In my 3-year-old's circle of friends, we are in the end stretch of "birthday season." It's been such a fun adventure exploring the different indoor play areas in the Seattle-area. I was especially excited to revisit the Seattle Children's Museum, located at the Seattle Center. The last time I was here, my oldest was 16 months old and wasn't interested in much at the museum. I was really looking forward to seeing what he thought now.
The tricky part is that we have been spending time at Kidsquest Museum in Bellevue, which is brand new and has a ton of windows. That made the Seattle Children's Museum look very dated and neglected. It's also located in the basement level of the Armory (formerly the Centerhouse) so there isn't any natural light.
However, I really appreciated the elements that represented Seattle. They have a winding train table that features not only the cities of the Seattle-area but also the Sound Transit stations. They also had a cutout of a Link Light Rail train at a pretend station. We also saw part of a City bus where kids could climb inside.
I think my favorite part of the Seattle Children's Museum is their Global Village cultural area. I love any exhibit that encourages children to explore the world and understand other cultures. It definitely could use a facelift, but I loved the interactive components. They feature the countries of Ghana, the Philippines and Japan. All three countries represented in this exhibit have a house, shop and mode of transportation for kid-sized exploration.
We went to their story time where a staff member read Rosie Revere, Engineer. I loved that it promoted STEM and was a story we hadn't heard before. But, my son lost interest after a few minutes and wanted me to read him a story about airplanes. I was impressed at the assortment of books they had available.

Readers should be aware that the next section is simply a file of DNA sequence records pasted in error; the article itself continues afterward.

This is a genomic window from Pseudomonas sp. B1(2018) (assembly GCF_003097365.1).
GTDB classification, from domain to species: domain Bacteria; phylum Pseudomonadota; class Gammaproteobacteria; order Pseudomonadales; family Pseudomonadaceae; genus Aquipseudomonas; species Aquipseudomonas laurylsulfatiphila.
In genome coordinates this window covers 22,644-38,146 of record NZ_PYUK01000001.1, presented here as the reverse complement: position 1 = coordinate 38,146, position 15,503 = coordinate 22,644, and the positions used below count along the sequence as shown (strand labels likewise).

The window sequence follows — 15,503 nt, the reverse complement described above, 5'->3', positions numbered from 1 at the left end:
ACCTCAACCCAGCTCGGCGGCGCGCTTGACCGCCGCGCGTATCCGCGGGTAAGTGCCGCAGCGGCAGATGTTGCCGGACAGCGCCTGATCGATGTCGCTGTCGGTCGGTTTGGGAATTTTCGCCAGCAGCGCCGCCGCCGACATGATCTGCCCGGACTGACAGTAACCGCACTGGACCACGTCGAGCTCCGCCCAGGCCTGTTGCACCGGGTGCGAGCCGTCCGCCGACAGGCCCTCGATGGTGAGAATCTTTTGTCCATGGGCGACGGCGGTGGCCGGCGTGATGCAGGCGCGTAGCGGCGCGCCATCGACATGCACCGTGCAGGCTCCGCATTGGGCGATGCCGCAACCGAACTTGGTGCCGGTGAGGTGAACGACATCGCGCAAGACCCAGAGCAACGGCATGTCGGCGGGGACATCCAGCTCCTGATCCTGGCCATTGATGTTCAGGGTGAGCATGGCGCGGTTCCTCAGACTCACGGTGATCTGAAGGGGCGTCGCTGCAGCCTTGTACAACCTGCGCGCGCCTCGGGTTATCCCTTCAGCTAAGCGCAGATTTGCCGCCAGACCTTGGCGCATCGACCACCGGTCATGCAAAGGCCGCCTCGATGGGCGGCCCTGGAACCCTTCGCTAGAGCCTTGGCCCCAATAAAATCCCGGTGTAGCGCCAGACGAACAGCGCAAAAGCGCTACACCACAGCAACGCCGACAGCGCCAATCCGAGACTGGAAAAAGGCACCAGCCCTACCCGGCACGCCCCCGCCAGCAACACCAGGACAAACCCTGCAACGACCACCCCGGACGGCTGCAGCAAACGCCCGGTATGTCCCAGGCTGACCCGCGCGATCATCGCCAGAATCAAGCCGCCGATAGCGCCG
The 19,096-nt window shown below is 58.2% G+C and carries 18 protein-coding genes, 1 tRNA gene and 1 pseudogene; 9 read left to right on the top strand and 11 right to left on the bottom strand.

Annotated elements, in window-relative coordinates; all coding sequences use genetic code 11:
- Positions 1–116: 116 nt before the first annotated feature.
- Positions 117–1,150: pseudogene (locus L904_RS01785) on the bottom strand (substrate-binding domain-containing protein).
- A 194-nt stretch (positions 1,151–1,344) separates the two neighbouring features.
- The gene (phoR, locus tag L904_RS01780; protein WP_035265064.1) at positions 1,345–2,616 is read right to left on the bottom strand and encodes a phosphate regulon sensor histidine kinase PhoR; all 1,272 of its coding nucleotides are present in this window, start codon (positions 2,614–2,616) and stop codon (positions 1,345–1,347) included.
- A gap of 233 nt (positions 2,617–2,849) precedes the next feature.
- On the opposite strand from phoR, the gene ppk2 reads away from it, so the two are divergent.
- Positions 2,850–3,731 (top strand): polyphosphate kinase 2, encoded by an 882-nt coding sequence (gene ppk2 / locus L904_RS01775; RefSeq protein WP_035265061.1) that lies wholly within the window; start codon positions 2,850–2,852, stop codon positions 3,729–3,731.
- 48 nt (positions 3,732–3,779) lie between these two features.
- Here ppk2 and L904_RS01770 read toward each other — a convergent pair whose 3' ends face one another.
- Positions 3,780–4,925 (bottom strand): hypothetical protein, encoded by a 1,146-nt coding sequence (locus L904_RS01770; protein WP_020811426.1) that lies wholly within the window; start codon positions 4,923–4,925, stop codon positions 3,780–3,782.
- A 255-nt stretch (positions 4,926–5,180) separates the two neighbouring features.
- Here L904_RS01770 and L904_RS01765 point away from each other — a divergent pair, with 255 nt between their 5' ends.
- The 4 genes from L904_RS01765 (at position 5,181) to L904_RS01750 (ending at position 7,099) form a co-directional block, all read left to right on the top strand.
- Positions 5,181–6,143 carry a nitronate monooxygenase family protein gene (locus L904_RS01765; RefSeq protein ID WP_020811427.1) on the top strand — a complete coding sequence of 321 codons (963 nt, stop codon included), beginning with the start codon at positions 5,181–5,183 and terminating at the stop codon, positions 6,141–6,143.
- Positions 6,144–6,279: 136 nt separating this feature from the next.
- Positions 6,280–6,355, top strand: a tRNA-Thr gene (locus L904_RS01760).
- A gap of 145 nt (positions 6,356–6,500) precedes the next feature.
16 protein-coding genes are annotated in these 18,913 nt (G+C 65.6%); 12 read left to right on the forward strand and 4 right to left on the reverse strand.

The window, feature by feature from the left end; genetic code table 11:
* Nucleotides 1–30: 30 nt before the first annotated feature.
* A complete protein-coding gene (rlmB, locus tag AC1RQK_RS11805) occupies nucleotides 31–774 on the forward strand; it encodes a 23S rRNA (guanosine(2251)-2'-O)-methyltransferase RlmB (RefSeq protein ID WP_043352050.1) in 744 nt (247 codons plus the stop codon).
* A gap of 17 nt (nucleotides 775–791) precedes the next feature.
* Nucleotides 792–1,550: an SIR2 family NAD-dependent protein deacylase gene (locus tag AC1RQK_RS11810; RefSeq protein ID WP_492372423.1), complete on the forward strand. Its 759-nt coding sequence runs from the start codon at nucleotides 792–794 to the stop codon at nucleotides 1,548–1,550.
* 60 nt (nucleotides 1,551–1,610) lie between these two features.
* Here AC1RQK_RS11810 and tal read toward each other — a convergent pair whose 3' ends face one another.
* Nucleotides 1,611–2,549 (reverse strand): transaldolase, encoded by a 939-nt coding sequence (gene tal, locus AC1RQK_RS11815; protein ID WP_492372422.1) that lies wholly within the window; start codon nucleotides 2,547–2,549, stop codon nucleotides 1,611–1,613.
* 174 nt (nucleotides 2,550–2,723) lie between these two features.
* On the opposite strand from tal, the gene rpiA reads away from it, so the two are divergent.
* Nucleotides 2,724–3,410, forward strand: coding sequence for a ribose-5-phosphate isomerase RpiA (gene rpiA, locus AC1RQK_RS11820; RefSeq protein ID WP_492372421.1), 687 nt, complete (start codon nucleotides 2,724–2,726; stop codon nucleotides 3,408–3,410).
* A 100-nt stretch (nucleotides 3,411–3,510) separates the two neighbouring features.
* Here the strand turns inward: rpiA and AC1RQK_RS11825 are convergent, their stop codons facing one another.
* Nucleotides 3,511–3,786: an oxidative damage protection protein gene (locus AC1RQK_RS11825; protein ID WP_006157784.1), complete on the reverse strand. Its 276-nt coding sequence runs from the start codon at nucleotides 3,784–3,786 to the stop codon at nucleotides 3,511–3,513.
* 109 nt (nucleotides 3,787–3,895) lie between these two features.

I also thought the mini Metropolitan Market. Usually, my son loves playing grocery story and has spent hours doing so at other museums and play spaces. I thought they had a great assortment of pretend food items, grocery carts and check stands that really scanned items. This day, he was all about the trains so it was a brief stop.
We spent our last few minutes at COG City. This exhibit area was renovated in 2014 and is all about cause/effect and the science behind motion. My son loved scooping up the balls and placing them in air flow pipes (the ones that were working.) He also had fun cranking the conveyor belt (with and without balls on it.)
Because there is more competition in terms of amazing children's activities in the Seattle-area, I'm glad that the Seattle Children's Museum is striving to enhance the experience of families. They are currently in partnership with the Museum of History and Industry on their Seattle Boomtown, Jr. exhibit. I got to see the facade, which is the beginning of what looks like an extraordinary exhibit, highlighting Seattle’s history. They are creating a place for children and their families to explore the boom of our great city. This “small town,” will feature a department store, a stable/blacksmith, barber shop, and even a school!
They are also working on the Marbleous Museum, which would be ticket separately from Seattle Children's Museum and target adults and older children. It would house one of the world's largest marble collections.
7 Tips for Seattle Children's Museum
I'm a mom to a 3-year-old and a baby. We believe in traveling as a family as soon as possible and sharing our tips and tricks with other families!